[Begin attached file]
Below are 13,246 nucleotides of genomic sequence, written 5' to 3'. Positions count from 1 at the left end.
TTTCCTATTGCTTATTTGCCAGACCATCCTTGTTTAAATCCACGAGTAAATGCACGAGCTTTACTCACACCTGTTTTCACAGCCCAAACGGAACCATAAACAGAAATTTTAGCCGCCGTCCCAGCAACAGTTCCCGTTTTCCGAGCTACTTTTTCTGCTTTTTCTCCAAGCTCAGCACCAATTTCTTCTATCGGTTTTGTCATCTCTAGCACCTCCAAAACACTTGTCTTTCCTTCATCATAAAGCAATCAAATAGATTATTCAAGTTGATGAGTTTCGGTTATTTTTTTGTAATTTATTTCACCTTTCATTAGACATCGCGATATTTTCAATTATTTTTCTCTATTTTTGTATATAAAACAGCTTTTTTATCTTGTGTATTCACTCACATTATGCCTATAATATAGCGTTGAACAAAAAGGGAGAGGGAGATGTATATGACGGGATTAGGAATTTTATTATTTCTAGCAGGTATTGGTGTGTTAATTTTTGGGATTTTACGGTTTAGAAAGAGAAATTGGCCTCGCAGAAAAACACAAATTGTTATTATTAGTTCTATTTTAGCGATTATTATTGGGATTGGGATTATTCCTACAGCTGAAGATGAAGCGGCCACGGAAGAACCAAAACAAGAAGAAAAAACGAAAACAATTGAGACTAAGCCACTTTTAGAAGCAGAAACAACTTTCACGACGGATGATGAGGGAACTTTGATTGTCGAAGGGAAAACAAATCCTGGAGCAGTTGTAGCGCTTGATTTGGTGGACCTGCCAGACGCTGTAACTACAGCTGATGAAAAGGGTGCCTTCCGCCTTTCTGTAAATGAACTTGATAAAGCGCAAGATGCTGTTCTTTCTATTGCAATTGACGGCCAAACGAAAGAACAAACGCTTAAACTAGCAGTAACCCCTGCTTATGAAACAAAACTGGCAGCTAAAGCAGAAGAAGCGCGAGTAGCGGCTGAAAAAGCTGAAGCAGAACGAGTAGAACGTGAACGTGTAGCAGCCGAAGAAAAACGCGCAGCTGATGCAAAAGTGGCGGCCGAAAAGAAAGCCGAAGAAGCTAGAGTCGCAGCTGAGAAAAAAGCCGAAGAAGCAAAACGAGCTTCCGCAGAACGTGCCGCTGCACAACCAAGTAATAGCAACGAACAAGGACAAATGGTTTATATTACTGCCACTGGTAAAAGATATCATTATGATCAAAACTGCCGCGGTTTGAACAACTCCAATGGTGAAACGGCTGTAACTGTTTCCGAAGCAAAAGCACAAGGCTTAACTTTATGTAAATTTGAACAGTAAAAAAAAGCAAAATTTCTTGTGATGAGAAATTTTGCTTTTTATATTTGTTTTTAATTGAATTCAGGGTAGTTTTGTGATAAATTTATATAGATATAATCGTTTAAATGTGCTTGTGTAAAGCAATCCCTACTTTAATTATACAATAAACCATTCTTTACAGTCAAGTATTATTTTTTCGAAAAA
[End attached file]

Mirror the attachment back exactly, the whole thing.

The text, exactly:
Below are 13,246 nucleotides of genomic sequence, written 5' to 3'. Positions count from 1 at the left end.
TTTCCTATTGCTTATTTGCCAGACCATCCTTGTTTAAATCCACGAGTAAATGCACGAGCTTTACTCACACCTGTTTTCACAGCCCAAACGGAACCATAAACAGAAATTTTAGCCGCCGTCCCAGCAACAGTTCCCGTTTTCCGAGCTACTTTTTCTGCTTTTTCTCCAAGCTCAGCACCAATTTCTTCTATCGGTTTTGTCATCTCTAGCACCTCCAAAACACTTGTCTTTCCTTCATCATAAAGCAATCAAATAGATTATTCAAGTTGATGAGTTTCGGTTATTTTTTTGTAATTTATTTCACCTTTCATTAGACATCGCGATATTTTCAATTATTTTTCTCTATTTTTGTATATAAAACAGCTTTTTTATCTTGTGTATTCACTCACATTATGCCTATAATATAGCGTTGAACAAAAAGGGAGAGGGAGATGTATATGACGGGATTAGGAATTTTATTATTTCTAGCAGGTATTGGTGTGTTAATTTTTGGGATTTTACGGTTTAGAAAGAGAAATTGGCCTCGCAGAAAAACACAAATTGTTATTATTAGTTCTATTTTAGCGATTATTATTGGGATTGGGATTATTCCTACAGCTGAAGATGAAGCGGCCACGGAAGAACCAAAACAAGAAGAAAAAACGAAAACAATTGAGACTAAGCCACTTTTAGAAGCAGAAACAACTTTCACGACGGATGATGAGGGAACTTTGATTGTCGAAGGGAAAACAAATCCTGGAGCAGTTGTAGCGCTTGATTTGGTGGACCTGCCAGACGCTGTAACTACAGCTGATGAAAAGGGTGCCTTCCGCCTTTCTGTAAATGAACTTGATAAAGCGCAAGATGCTGTTCTTTCTATTGCAATTGACGGCCAAACGAAAGAACAAACGCTTAAACTAGCAGTAACCCCTGCTTATGAAACAAAACTGGCAGCTAAAGCAGAAGAAGCGCGAGTAGCGGCTGAAAAAGCTGAAGCAGAACGAGTAGAACGTGAACGTGTAGCAGCCGAAGAAAAACGCGCAGCTGATGCAAAAGTGGCGGCCGAAAAGAAAGCCGAAGAAGCTAGAGTCGCAGCTGAGAAAAAAGCCGAAGAAGCAAAACGAGCTTCCGCAGAACGTGCCGCTGCACAACCAAGTAATAGCAACGAACAAGGACAAATGGTTTATATTACTGCCACTGGTAAAAGATATCATTATGATCAAAACTGCCGCGGTTTGAACAACTCCAATGGTGAAACGGCTGTAACTGTTTCCGAAGCAAAAGCACAAGGCTTAACTTTATGTAAATTTGAACAGTAAAAAAAAGCAAAATTTCTTGTGATGAGAAATTTTGCTTTTTATATTTGTTTTTAATTGAATTCAGGGTAGTTTTGTGATAAATTTATATAGATATAATCGTTTAAATGTGCTTGTGTAAAGCAATCCCTACTTTAATTATACAATAAACCATTCTTTACAGTCAAGTATTATTTTTTCGAAAAA